That’s I try to talk about effective vs. ineffective as opposed to right and wrong. So if getting angry at the opposite sex is effective for you as a dating strategy, keep it up.

    However, if it doesn’t serve any practical purpose, what strategies can you use to understand the opposite sex and empower yourself into healthier relationships? That’s pretty much why I write about this stuff.

    I sincerely hope it helps in some small way.

  5. 5
    Honey

    I agree that people who are happy are predisposed to be happy, and are also able to decide to be happy, sometimes even when circumstances would suggest another emotional reaction.

    My boyfriend defaults to an entitled/pessimistic view in almost every circumstance. It’s a wee bit exhausting, sometimes.

  6. 6
    Kristyn

    I thought the article made a great point when it stated that part of being happy is a choice. I have a thought by Charles Swindoll on my desk that reads:

    “Attitude – The longer I live, the more I realize the impact of attitude on life. Attitude, to me, is more important than facts.

    It is more important than the past, than education, than money, than circumstances, than failures, than success, than what other people think or say or do. It is more important than appearance, giftedness, or skill. It will make or break a company . . a church . . . a home.

    The remarkable thing is we have a choice every day regarding the attitude we will embrace for that day. We cannot change our past . . . we cannot change the fact that people will act in a certain way. We cannot change the inevitable. The only thing we can do is play on the one string we have, and that is our attitude . . .

    I am convinced that life is 10% what happens to me and 90% how I react to it. And so it is with you . . . we are in charge of our attitudes.”

  7. 7
    Kristyn

    @ Evan
    I think it helps a great deal.

  8. 8
    Paul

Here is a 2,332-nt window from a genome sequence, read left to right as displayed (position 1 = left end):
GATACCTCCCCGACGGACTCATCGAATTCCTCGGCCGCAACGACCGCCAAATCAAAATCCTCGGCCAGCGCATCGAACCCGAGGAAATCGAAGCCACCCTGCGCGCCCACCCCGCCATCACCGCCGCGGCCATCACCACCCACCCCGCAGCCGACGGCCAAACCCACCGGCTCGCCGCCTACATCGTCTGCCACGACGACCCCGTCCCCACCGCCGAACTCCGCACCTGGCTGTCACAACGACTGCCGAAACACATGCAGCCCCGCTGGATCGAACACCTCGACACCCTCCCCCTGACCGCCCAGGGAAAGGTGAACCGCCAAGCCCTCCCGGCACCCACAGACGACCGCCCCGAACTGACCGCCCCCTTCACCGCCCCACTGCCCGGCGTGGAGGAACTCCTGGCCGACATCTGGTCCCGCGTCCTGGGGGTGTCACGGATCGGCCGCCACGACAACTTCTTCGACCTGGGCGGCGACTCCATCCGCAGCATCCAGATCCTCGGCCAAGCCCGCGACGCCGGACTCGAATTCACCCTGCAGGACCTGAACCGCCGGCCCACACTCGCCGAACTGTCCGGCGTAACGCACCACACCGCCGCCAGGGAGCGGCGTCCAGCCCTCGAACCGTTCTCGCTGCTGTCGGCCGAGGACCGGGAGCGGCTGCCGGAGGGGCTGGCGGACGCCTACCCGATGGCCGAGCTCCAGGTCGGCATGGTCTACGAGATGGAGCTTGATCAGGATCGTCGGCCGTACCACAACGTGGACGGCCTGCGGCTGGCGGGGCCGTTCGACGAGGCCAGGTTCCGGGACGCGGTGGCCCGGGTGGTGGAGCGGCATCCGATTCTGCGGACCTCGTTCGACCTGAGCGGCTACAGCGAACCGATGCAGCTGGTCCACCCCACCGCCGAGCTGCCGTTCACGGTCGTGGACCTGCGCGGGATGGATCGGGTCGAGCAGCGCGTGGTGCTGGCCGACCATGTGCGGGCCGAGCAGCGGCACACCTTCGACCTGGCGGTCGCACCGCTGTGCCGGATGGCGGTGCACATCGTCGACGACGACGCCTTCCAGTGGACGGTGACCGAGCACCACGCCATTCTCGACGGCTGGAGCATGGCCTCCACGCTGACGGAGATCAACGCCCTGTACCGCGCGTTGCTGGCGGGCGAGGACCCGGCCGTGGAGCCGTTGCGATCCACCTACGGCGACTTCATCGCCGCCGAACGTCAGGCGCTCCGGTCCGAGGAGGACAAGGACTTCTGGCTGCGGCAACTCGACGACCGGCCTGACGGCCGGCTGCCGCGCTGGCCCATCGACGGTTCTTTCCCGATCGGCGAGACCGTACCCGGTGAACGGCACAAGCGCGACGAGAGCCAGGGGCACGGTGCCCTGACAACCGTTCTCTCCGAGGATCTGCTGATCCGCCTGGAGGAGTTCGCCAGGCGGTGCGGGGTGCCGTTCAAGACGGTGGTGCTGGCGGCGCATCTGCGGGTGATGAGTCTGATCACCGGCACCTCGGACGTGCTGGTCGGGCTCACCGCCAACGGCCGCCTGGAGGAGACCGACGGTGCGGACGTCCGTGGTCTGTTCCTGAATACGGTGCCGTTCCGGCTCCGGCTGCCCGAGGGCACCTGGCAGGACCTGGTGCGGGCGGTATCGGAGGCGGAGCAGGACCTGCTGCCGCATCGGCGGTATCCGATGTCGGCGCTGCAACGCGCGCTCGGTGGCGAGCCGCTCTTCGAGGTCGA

Ladies, please don’t hate me for saying all of what I’m about to say, this has really been on my heart of late. If you go to any really busy street corner at, lets say, 5:30 PM and look deeply into the faces of the women driving home from work, you’ll see it…it’s there…deep unhappiness. Looking at it from a Biblical perspective, it is no wonder that women have become more and more unhappy in the last 50-60 years…that just so happens to coincide with the advent of the womens movement. It also just happens to coinside with the rising divorce rate, but that’s for another discussion. Statistics bear out both. As a consequence of the womens movement, they did received more freedom, more money at work, more respect, more leadership roles, and all of those important things that they have now, but at what cost? What are the unplanned for consequences of the womens movement? There have been whole books written about that (the book “The Lies Women Believe” has an excellent chapter on the unplanned consequences of the womens movement and it will really make you stop and think!), but it seems that slowly but surely, women are becoming more like men, and deep down I think it’s making them less fulfilled, not more. They were looking for more respect and they got it…but again, at what cost. Ironically it’s not respect women deeply crave, it’s love. That is what they were made for…to be loved unconditionally, to give love, and to be treated with love. Respect is the thing men so deeply crave – mens deepest fear is to not be respected, and worse yet, to be held in contempt by his woman. Going out and ‘slaying the dragon’, so to speak, is really not what God had in mind when he created woman…women are simply not meant for that role. In my opinion, women need to be women, and get back to what makes them truly happy at the core. Men are the original hunter gatherers, and I might add, leaders, and women took care of things back at the camp site…much to do there, that is why women are so much better at multitasking. If you want to learn what God had in mind for women, and what a really happy woman looks like, read proverbs 31…”The wife of Noble Character”. A happier woman you will not find, and yes, she worked and did her part at providing. She laughed at the future…her kids and her husband loved and respected her. She was cherished and lacked nothing. Either read that in the bible and see, or just continue on like the author of the article said, keep holding on to your world view!